Unlike yesterday, which was a 2x shovel and roof rake day, I only had to shovel and rake the roof once. However, I was busy indoors and away from the house.
I did more winterizing in the house, including the construction of a plastic partition in the back of the house to segment the less insulated rear from the front of the house. I layered 3 mil plastic sheeting and bound at the top and bottom with a wide piece of duct tape. Inside the bottom, I put two old socks to provide weight, and I looped the top and taped it so that I could run a curtain rod through it. I hung the whole assembly in the door way leading from the back area into the kitchen. It has been an amazing success. I can feel the difference and observe the change in the central heat despite it being 16 degrees outside. The cooler air in the back stays there and the central heat runs less often.
We built two fires today, one after I shoveled snow and the other immediately after that one died. I moved Miao’s chair close to the fire, which made her very happy and sleepy.
This evening, I put together a spare Ikea desk in the living room between the fire and the television. I did this so that I could begin a large photo scanning project that I had not had time to do until the semester was over. I brought a lot of photos from home that I wanted to digitize and keep. Getting started was rough for some technical reasons, but now scanning is zipping right along.
Y is busy with D’s books and her iPad and now she is talking with her Mom over Skype.
It is a chill night in both senses of the word.
Y calls today “snow attack,” because the windy white-out conditions outside appear to be assaulting everything. What’s worse about it all is that you see the swirls and hammering of a thousand white specks that also hide the object or person being attacked. It looks very bad outside.
Around 11:00am I began my first snow clearing of the day shortly after I received a text message from Kent State University saying that final exams AFTER 1:00pm were rescheduled for Monday, December 20. I am not giving my students a final exam, so this does not directly affect me. However, I am concerned that as bad as the snow was since I woke up at 8:30am, I cannot fathom why KSU’s administrators decided to wait so long to close campus. Earlier in the morning, they had advised students away from approaching campus on one of the major in-roads. By not following good sense much earlier in the morning, I suspect many commuter students were placed in a bad situation that got substantially worse: they had to brave the windy, heavy snow fall this morning only to have to drive back home in even worse windy, heavy snow fall conditions at lunchtime. I understand that it takes money to keep a university open, and it probably costs a lot to reschedule final exams in terms of expense to the university as well as students who may have already made travel plans that must now be changed. These things are unfortunate, but I wonder what personal costs there were this morning as students and faculty tried to make their way to campus.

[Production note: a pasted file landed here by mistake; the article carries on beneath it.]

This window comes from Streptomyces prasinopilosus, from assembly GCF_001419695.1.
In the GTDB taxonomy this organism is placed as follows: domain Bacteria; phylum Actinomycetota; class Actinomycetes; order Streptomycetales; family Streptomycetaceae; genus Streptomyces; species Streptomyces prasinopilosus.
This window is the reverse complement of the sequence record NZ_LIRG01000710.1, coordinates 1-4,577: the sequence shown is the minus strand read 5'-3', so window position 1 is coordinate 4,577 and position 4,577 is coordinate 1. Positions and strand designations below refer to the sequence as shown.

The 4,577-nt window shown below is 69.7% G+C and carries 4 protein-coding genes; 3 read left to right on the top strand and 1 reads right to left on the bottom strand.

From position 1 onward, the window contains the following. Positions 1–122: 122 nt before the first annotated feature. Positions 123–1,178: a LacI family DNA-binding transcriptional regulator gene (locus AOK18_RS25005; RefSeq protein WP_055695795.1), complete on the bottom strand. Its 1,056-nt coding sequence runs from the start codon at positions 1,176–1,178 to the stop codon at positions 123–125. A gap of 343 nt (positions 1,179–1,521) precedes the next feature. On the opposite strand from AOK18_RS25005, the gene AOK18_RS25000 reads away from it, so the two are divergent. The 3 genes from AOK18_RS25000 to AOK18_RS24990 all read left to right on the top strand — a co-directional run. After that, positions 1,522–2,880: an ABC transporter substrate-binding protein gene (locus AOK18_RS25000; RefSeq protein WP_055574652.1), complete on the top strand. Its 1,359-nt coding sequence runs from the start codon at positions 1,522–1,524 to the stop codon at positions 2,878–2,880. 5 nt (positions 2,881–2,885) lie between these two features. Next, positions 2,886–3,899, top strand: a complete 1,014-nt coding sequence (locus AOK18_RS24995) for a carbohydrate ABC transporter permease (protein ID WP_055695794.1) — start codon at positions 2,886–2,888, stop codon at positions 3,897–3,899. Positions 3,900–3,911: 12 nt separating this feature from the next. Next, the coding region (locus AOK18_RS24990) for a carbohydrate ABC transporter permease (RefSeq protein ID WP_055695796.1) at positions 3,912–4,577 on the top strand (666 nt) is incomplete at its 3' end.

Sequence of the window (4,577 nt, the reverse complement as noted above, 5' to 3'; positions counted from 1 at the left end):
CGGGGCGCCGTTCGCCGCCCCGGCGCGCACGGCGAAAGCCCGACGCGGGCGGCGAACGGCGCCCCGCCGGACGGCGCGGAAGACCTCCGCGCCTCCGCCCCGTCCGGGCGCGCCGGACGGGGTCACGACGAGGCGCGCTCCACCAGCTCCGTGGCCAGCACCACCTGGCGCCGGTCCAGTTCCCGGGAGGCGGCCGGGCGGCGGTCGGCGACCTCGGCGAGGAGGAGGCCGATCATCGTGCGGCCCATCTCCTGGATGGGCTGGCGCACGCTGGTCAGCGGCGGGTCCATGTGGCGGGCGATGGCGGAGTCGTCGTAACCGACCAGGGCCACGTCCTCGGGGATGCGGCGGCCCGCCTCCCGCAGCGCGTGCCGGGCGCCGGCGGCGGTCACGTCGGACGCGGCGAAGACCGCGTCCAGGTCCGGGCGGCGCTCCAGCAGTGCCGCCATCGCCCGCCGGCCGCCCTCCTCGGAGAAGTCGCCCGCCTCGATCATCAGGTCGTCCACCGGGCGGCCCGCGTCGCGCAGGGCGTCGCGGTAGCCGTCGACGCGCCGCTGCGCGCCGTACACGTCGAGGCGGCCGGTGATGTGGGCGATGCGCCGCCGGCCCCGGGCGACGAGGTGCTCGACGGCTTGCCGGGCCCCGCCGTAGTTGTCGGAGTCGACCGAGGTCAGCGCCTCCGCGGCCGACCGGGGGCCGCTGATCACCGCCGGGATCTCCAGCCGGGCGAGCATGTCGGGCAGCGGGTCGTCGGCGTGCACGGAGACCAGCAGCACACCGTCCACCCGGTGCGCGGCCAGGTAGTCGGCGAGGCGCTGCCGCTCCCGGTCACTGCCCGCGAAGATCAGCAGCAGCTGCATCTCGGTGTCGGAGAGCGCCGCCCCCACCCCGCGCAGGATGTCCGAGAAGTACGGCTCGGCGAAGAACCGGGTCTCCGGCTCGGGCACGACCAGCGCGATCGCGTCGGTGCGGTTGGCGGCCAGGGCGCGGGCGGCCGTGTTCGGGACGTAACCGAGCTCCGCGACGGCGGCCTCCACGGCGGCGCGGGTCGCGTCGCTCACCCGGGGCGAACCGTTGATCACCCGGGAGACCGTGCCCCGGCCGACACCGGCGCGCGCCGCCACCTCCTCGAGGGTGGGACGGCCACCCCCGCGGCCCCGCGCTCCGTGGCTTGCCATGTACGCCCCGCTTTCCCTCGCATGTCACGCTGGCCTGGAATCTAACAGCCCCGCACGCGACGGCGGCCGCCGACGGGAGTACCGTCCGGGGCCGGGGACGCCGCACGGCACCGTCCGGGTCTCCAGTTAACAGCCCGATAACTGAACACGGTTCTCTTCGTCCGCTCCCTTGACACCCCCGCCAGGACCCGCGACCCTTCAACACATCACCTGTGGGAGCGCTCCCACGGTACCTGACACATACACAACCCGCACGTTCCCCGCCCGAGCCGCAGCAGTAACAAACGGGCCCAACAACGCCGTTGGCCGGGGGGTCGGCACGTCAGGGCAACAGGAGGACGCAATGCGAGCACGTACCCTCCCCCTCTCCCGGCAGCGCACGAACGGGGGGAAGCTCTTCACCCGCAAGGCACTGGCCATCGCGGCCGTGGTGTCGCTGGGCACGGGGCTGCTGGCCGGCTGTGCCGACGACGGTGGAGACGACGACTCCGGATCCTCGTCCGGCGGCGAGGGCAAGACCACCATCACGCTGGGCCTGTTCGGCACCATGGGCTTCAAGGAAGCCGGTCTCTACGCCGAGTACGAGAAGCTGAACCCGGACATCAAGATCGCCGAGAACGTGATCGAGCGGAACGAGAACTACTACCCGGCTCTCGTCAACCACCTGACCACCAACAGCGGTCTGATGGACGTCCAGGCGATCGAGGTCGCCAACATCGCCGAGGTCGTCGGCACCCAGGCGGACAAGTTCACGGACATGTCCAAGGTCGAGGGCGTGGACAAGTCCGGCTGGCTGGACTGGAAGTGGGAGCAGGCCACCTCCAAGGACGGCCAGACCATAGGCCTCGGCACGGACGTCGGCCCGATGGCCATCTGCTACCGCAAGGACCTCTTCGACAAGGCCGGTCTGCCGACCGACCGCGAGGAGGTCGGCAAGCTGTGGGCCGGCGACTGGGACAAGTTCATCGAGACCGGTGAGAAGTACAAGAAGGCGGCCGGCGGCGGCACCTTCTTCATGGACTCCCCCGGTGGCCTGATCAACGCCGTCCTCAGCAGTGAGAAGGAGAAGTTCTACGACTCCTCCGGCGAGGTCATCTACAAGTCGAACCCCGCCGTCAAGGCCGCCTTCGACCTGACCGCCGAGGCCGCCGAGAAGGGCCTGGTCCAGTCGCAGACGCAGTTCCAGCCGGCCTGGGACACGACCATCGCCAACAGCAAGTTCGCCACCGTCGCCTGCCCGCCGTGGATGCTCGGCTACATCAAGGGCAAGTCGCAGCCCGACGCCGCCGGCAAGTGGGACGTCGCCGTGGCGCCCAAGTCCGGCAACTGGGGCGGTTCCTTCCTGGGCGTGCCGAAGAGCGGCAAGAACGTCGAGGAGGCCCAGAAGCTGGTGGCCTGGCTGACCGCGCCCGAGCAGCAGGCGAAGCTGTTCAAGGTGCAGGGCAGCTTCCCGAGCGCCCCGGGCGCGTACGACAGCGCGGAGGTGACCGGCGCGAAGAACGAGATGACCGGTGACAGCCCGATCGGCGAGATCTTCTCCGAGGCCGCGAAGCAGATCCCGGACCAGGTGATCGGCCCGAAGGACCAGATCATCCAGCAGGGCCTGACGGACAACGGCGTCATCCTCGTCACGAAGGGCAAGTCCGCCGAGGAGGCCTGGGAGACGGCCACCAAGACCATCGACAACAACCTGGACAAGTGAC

After clearing my driveway, a 2 hour ordeal, I drove along Main Street to get our lunch at Burger King, and I was frankly scared to exceed 10mph. I have tires designed for snow and rain conditions, but my steering wheel still felt goofy on certain spots. I was surprised by the number of cars on the road, but I wasn’t that surprised by the number of tow trucks hauling cars. This is very bad weather, and the city of Kent or Portage County isn’t responding to the problem as quickly and effectively as I think that they should. Perhaps they are stretched thin with their resources right now. Perhaps they are waiting for more snow fall to clear it all at once. I don’t know what their rationale is, but I do know that based on this lack of infrastructural response to the snow, KSU should not have opened today. If commuters cannot reach campus or cannot do so safely, the school should make the responsible choice and remain closed. If this weather continues tomorrow, I can only open for the sake of those who have to venture outside that the school closes earlier rather than potentially trapping students and faculty in the middle of a terrible snow storm.